Chris’ doctor prescribed him oral therapies to lower his uric acid and told him to make changes to his diet. Chris did as he was told and continued his online research to learn what others were doing to improve gout symptoms. He read about reducing meat intake, cutting out shellfish, and drinking cherry juice—so he tried it all. But even with lifestyle changes and medications, Chris continued to experience painful gout flares.
His gout continued to get worse to the point that Chris did not participate in activities that made him happy, like hiking with his girlfriend or going out with friends. He stopped working on his nursing school application and rarely left the couch because of the pain. Chris would set a daily goal of 200 steps—about 2 street blocks—and even that was difficult most days.
Beyond the pain, Chris struggled with his doctors, friends, and family not understanding what he was going through. He felt isolated and blamed for his gout, even though he was doing everything he could to get better. Chris explains how it was frustrating that nothing seemed to help, and no one seemed to understand.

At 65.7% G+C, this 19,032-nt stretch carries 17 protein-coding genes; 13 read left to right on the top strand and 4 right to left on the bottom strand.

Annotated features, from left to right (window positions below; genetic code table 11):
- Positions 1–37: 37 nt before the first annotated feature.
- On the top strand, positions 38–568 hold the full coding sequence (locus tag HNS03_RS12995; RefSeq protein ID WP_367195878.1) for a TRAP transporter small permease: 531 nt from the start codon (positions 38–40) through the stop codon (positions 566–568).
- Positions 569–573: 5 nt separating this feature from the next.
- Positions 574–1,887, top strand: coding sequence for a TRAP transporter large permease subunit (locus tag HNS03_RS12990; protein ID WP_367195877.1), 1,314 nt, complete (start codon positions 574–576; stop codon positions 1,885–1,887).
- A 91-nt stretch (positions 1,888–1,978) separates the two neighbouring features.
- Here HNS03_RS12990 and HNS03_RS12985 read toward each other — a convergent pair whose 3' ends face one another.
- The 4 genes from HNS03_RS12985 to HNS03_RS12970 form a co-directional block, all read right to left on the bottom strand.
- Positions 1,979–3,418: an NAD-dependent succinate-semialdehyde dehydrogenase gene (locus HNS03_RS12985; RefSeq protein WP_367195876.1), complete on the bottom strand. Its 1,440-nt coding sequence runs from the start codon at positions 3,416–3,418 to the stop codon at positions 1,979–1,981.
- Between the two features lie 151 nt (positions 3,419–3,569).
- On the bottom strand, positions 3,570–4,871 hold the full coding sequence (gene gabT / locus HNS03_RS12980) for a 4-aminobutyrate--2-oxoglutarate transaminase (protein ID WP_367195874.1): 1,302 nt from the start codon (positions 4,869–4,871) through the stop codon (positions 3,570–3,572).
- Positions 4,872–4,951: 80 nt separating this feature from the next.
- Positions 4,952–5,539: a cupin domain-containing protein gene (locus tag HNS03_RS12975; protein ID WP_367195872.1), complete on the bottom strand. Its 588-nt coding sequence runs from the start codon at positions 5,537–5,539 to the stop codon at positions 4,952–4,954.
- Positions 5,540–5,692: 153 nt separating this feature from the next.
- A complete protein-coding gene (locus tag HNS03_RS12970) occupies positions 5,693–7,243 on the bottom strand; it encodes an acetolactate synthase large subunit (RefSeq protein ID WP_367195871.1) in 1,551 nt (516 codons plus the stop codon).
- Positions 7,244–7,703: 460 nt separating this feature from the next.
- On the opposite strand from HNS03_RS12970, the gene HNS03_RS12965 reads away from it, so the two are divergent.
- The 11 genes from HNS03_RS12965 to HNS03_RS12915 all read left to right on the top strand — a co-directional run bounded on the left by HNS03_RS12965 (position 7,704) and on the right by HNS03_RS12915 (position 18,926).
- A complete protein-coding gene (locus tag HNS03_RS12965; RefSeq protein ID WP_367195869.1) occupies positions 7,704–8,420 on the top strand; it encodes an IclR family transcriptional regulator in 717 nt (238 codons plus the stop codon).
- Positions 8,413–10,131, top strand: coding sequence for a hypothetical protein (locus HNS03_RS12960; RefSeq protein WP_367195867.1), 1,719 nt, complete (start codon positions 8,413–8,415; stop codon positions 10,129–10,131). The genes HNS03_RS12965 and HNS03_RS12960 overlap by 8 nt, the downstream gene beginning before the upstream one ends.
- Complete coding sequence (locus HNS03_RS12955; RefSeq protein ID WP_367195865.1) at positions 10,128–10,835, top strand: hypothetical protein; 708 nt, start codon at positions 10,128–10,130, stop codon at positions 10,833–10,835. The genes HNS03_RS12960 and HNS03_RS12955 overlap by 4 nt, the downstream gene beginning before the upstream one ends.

After seeing multiple doctors and continuing to speak up for himself, Chris was referred to a rheumatologist who really listened and recognized that Chris was living with out-of-control gout. Out-of-control gout is when a person continues to experience symptoms despite being on oral medication to lower uric acid. The rheumatologist helped Chris evaluate different options to better control his uric acid. Chris finally had full support from his doctor and a plan to get his gout under control.
Today, Chris’ uric acid level is normal. His gout is no longer out of control and he’s enjoying the things he loves again. He recently went on a hiking trip with his girlfriend and is working on finishing his application for nursing school.
Because of his experience with out-of-control gout, Chris is passionate about raising awareness and helping others understand that gout can impact anyone, no matter your age or diet. His advice to others impacted by out-of-control gout? Don’t accept the pain of gout. You can do something about it. Advocate for yourself and find a gout specialist who can help you.